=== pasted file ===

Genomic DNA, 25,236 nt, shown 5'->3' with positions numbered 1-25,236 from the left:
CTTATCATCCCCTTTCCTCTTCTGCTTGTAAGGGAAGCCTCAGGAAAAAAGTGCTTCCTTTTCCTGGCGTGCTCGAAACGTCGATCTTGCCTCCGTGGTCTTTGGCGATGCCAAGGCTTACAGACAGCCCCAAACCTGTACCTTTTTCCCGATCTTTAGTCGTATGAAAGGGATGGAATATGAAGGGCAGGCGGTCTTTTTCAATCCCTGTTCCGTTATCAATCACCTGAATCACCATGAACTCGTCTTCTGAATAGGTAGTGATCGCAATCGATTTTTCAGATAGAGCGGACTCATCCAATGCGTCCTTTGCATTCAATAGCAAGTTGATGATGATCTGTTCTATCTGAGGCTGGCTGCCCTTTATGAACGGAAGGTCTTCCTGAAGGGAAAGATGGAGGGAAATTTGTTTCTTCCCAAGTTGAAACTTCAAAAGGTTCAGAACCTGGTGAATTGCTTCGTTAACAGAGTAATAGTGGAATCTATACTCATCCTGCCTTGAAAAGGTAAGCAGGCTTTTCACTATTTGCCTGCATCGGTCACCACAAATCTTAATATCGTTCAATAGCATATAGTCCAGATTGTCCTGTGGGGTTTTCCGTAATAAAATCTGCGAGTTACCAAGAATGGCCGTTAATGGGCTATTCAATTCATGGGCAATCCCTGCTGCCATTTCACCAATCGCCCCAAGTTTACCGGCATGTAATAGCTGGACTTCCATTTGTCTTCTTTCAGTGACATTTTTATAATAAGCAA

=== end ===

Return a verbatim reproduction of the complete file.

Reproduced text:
Genomic DNA, 25,236 nt, shown 5'->3' with positions numbered 1-25,236 from the left:
CTTATCATCCCCTTTCCTCTTCTGCTTGTAAGGGAAGCCTCAGGAAAAAAGTGCTTCCTTTTCCTGGCGTGCTCGAAACGTCGATCTTGCCTCCGTGGTCTTTGGCGATGCCAAGGCTTACAGACAGCCCCAAACCTGTACCTTTTTCCCGATCTTTAGTCGTATGAAAGGGATGGAATATGAAGGGCAGGCGGTCTTTTTCAATCCCTGTTCCGTTATCAATCACCTGAATCACCATGAACTCGTCTTCTGAATAGGTAGTGATCGCAATCGATTTTTCAGATAGAGCGGACTCATCCAATGCGTCCTTTGCATTCAATAGCAAGTTGATGATGATCTGTTCTATCTGAGGCTGGCTGCCCTTTATGAACGGAAGGTCTTCCTGAAGGGAAAGATGGAGGGAAATTTGTTTCTTCCCAAGTTGAAACTTCAAAAGGTTCAGAACCTGGTGAATTGCTTCGTTAACAGAGTAATAGTGGAATCTATACTCATCCTGCCTTGAAAAGGTAAGCAGGCTTTTCACTATTTGCCTGCATCGGTCACCACAAATCTTAATATCGTTCAATAGCATATAGTCCAGATTGTCCTGTGGGGTTTTCCGTAATAAAATCTGCGAGTTACCAAGAATGGCCGTTAATGGGCTATTCAATTCATGGGCAATCCCTGCTGCCATTTCACCAATCGCCCCAAGTTTACCGGCATGTAATAGCTGGACTTCCATTTGTCTTCTTTCAGTGACATTTTTATAATAAGCAA